FYI

Motorcyclists can avoid most hazardous situations by simply obeying the posted speed limit, especially in a curve. A rider should apply S.E.E. (Search, Evaluate, Execute) when operating their motorcycle and identify potential hazards. In a case where a motorcyclist is in a situation where they have either entered a turn too fast or are surprised by a hazard in the road, such as a stopped car or debris in a blind turn, threshold braking is the method to use. Threshold braking is applying the brakes just prior to the point where the wheels begin to slip without producing a skid. On ABS-equipped motorcycles, you will feel feedback through the brake controls.

Motorcycle training curriculum covers emergency braking in a straight line and a curve, and these are the techniques to be used to avoid crashing if you are unable to maneuver around a hazardous situation. In the Basic RiderCourse, making an emergency stop in a curve requires the rider to use available traction for both braking and leaning. The rider basically has two choices: One is to straighten up first before you emergency stop, but you must have enough space to complete the stop. The second option is to apply the brakes while leaned, which must be done with progressive smoothness. As the motorcycle begins to straighten, more brake pressure can be applied. Remember to always ride within your ability to control a motorcycle and attend the follow-on motorcycle training required by Army Regulation 385-10.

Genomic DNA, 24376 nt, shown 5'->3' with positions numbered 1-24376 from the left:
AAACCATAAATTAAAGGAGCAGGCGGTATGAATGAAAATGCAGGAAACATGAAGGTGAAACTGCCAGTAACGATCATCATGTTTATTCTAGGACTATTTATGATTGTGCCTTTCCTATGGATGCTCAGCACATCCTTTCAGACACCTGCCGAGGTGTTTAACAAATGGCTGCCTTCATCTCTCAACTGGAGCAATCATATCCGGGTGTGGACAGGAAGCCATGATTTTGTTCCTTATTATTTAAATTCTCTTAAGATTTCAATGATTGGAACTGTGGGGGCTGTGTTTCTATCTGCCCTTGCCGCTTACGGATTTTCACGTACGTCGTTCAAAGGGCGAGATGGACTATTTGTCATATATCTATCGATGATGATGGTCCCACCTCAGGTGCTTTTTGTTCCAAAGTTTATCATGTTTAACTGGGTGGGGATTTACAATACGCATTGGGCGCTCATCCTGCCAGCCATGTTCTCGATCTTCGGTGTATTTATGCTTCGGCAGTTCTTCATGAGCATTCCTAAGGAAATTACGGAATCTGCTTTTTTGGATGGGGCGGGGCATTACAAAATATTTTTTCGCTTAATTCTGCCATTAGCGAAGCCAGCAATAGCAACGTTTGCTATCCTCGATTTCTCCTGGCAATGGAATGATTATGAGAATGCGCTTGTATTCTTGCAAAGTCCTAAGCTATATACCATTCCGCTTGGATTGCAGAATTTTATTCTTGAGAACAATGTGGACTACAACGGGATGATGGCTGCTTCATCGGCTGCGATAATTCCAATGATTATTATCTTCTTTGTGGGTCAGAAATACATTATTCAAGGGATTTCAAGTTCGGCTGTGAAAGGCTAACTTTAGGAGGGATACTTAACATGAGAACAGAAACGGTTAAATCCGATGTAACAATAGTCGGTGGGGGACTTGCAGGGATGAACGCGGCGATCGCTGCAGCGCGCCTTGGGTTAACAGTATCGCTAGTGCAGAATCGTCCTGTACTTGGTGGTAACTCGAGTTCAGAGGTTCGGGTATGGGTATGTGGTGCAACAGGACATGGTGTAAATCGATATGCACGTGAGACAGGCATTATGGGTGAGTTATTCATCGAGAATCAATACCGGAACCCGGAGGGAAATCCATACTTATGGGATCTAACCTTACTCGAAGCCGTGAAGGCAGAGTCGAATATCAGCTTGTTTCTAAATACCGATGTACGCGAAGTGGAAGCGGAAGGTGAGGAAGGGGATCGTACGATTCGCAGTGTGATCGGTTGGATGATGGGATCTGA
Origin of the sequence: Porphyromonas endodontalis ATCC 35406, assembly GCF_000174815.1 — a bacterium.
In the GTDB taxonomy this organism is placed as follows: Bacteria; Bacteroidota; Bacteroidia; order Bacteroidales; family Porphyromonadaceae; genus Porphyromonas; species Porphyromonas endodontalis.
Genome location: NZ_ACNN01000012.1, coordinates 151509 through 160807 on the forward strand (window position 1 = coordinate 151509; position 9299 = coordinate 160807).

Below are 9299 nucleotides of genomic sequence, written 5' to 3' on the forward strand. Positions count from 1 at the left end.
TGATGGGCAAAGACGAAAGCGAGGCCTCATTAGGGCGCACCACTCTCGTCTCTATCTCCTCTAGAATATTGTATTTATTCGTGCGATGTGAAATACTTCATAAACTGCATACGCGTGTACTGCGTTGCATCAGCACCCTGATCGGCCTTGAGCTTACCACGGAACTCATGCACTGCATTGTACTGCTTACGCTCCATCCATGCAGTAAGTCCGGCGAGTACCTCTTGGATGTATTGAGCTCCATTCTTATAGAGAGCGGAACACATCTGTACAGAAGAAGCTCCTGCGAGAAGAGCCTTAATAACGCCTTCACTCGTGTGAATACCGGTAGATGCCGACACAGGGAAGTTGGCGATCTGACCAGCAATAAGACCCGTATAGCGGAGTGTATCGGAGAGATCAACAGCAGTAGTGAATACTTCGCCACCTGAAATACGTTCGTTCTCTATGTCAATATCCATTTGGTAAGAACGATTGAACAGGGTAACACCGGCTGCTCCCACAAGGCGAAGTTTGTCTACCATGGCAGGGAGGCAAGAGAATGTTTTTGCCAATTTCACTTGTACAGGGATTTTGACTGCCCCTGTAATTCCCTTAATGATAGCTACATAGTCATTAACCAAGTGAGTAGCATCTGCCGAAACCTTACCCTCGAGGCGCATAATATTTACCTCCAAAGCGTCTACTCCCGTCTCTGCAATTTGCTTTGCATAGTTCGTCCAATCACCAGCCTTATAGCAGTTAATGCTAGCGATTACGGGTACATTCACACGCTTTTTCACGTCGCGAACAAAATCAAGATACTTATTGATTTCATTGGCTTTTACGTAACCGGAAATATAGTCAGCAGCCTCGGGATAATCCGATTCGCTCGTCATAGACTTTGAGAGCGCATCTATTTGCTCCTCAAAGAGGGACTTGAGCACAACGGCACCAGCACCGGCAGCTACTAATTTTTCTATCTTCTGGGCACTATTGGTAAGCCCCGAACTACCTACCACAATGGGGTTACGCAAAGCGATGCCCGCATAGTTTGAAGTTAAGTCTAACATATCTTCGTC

• 10 October 2021
  • Author: USACRC Editor
  • Number of views: 193
  • Comments: 0
Categories: Off-DutyPMV-2